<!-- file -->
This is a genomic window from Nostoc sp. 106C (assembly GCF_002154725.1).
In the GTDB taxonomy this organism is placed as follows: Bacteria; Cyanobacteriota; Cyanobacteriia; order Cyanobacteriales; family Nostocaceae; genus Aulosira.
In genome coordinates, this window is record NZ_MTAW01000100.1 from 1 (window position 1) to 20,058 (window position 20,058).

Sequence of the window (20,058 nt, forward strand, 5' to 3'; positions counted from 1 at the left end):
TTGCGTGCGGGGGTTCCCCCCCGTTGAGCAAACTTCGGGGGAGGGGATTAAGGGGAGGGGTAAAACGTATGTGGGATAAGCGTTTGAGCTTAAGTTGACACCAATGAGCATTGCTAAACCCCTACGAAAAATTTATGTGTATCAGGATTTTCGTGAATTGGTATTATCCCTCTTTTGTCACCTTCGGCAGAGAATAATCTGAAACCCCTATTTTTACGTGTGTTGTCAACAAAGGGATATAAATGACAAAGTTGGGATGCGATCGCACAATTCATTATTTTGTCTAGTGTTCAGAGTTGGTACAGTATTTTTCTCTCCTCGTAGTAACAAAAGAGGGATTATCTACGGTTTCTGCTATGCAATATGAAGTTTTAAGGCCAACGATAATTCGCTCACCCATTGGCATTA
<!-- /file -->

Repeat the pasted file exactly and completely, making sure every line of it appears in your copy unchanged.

This is a genomic window from Nostoc sp. 106C (assembly GCF_002154725.1).
In the GTDB taxonomy this organism is placed as follows: Bacteria; Cyanobacteriota; Cyanobacteriia; order Cyanobacteriales; family Nostocaceae; genus Aulosira.
In genome coordinates, this window is record NZ_MTAW01000100.1 from 1 (window position 1) to 20,058 (window position 20,058).

Sequence of the window (20,058 nt, forward strand, 5' to 3'; positions counted from 1 at the left end):
TTGCGTGCGGGGGTTCCCCCCCGTTGAGCAAACTTCGGGGGAGGGGATTAAGGGGAGGGGTAAAACGTATGTGGGATAAGCGTTTGAGCTTAAGTTGACACCAATGAGCATTGCTAAACCCCTACGAAAAATTTATGTGTATCAGGATTTTCGTGAATTGGTATTATCCCTCTTTTGTCACCTTCGGCAGAGAATAATCTGAAACCCCTATTTTTACGTGTGTTGTCAACAAAGGGATATAAATGACAAAGTTGGGATGCGATCGCACAATTCATTATTTTGTCTAGTGTTCAGAGTTGGTACAGTATTTTTCTCTCCTCGTAGTAACAAAAGAGGGATTATCTACGGTTTCTGCTATGCAATATGAAGTTTTAAGGCCAACGATAATTCGCTCACCCATTGGCATTA